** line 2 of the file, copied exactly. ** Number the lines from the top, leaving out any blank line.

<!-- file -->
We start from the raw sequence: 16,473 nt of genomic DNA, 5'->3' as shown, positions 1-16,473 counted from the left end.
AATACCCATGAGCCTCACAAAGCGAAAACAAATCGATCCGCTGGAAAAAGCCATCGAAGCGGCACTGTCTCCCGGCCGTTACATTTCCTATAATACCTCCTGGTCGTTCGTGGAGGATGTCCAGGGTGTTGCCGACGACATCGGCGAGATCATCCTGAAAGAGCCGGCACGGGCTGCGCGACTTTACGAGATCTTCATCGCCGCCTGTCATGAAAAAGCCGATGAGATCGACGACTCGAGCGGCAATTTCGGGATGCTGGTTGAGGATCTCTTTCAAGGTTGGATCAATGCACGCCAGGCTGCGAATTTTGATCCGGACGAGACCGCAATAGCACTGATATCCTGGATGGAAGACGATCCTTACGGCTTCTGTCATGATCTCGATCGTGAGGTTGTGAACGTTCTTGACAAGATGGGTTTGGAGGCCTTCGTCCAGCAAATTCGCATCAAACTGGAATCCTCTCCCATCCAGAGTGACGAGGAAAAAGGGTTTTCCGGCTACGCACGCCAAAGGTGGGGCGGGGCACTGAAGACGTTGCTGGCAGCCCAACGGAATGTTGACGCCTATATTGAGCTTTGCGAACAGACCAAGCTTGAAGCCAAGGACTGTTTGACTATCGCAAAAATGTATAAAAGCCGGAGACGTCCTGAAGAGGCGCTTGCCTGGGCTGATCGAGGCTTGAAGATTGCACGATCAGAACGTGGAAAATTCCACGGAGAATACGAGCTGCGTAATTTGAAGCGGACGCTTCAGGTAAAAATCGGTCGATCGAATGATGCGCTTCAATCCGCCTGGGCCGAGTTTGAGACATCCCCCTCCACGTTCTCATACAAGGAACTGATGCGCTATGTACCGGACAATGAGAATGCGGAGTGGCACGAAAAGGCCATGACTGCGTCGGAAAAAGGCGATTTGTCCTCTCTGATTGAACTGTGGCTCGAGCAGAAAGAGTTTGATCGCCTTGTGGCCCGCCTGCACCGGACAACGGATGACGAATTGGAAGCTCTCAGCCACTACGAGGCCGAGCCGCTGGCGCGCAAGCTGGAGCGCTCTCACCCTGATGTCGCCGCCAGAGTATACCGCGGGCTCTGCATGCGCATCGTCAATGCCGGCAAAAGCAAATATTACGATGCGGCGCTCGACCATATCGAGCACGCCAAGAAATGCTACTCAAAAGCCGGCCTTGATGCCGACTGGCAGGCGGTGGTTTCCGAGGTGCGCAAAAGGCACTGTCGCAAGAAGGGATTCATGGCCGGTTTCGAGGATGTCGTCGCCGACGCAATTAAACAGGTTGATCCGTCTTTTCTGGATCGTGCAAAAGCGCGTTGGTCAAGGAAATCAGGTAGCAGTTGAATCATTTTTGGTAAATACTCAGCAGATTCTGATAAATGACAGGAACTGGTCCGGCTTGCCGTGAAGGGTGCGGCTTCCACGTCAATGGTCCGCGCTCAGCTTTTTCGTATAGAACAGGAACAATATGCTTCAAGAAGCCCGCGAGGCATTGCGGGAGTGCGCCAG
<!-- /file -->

AATACCCATGAGCCTCACAAAGCGAAAACAAATCGATCCGCTGGAAAAAGCCATCGAAGCGGCACTGTCTCCCGGCCGTTACATTTCCTATAATACCTCCTGGTCGTTCGTGGAGGATGTCCAGGGTGTTGCCGACGACATCGGCGAGATCATCCTGAAAGAGCCGGCACGGGCTGCGCGACTTTACGAGATCTTCATCGCCGCCTGTCATGAAAAAGCCGATGAGATCGACGACTCGAGCGGCAATTTCGGGATGCTGGTTGAGGATCTCTTTCAAGGTTGGATCAATGCACGCCAGGCTGCGAATTTTGATCCGGACGAGACCGCAATAGCACTGATATCCTGGATGGAAGACGATCCTTACGGCTTCTGTCATGATCTCGATCGTGAGGTTGTGAACGTTCTTGACAAGATGGGTTTGGAGGCCTTCGTCCAGCAAATTCGCATCAAACTGGAATCCTCTCCCATCCAGAGTGACGAGGAAAAAGGGTTTTCCGGCTACGCACGCCAAAGGTGGGGCGGGGCACTGAAGACGTTGCTGGCAGCCCAACGGAATGTTGACGCCTATATTGAGCTTTGCGAACAGACCAAGCTTGAAGCCAAGGACTGTTTGACTATCGCAAAAATGTATAAAAGCCGGAGACGTCCTGAAGAGGCGCTTGCCTGGGCTGATCGAGGCTTGAAGATTGCACGATCAGAACGTGGAAAATTCCACGGAGAATACGAGCTGCGTAATTTGAAGCGGACGCTTCAGGTAAAAATCGGTCGATCGAATGATGCGCTTCAATCCGCCTGGGCCGAGTTTGAGACATCCCCCTCCACGTTCTCATACAAGGAACTGATGCGCTATGTACCGGACAATGAGAATGCGGAGTGGCACGAAAAGGCCATGACTGCGTCGGAAAAAGGCGATTTGTCCTCTCTGATTGAACTGTGGCTCGAGCAGAAAGAGTTTGATCGCCTTGTGGCCCGCCTGCACCGGACAACGGATGACGAATTGGAAGCTCTCAGCCACTACGAGGCCGAGCCGCTGGCGCGCAAGCTGGAGCGCTCTCACCCTGATGTCGCCGCCAGAGTATACCGCGGGCTCTGCATGCGCATCGTCAATGCCGGCAAAAGCAAATATTACGATGCGGCGCTCGACCATATCGAGCACGCCAAGAAATGCTACTCAAAAGCCGGCCTTGATGCCGACTGGCAGGCGGTGGTTTCCGAGGTGCGCAAAAGGCACTGTCGCAAGAAGGGATTCATGGCCGGTTTCGAGGATGTCGTCGCCGACGCAATTAAACAGGTTGATCCGTCTTTTCTGGATCGTGCAAAAGCGCGTTGGTCAAGGAAATCAGGTAGCAGTTGAATCATTTTTGGTAAATACTCAGCAGATTCTGATAAATGACAGGAACTGGTCCGGCTTGCCGTGAAGGGTGCGGCTTCCACGTCAATGGTCCGCGCTCAGCTTTTTCGTATAGAACAGGAACAATATGCTTCAAGAAGCCCGCGAGGCATTGCGGGAGTGCGCCAG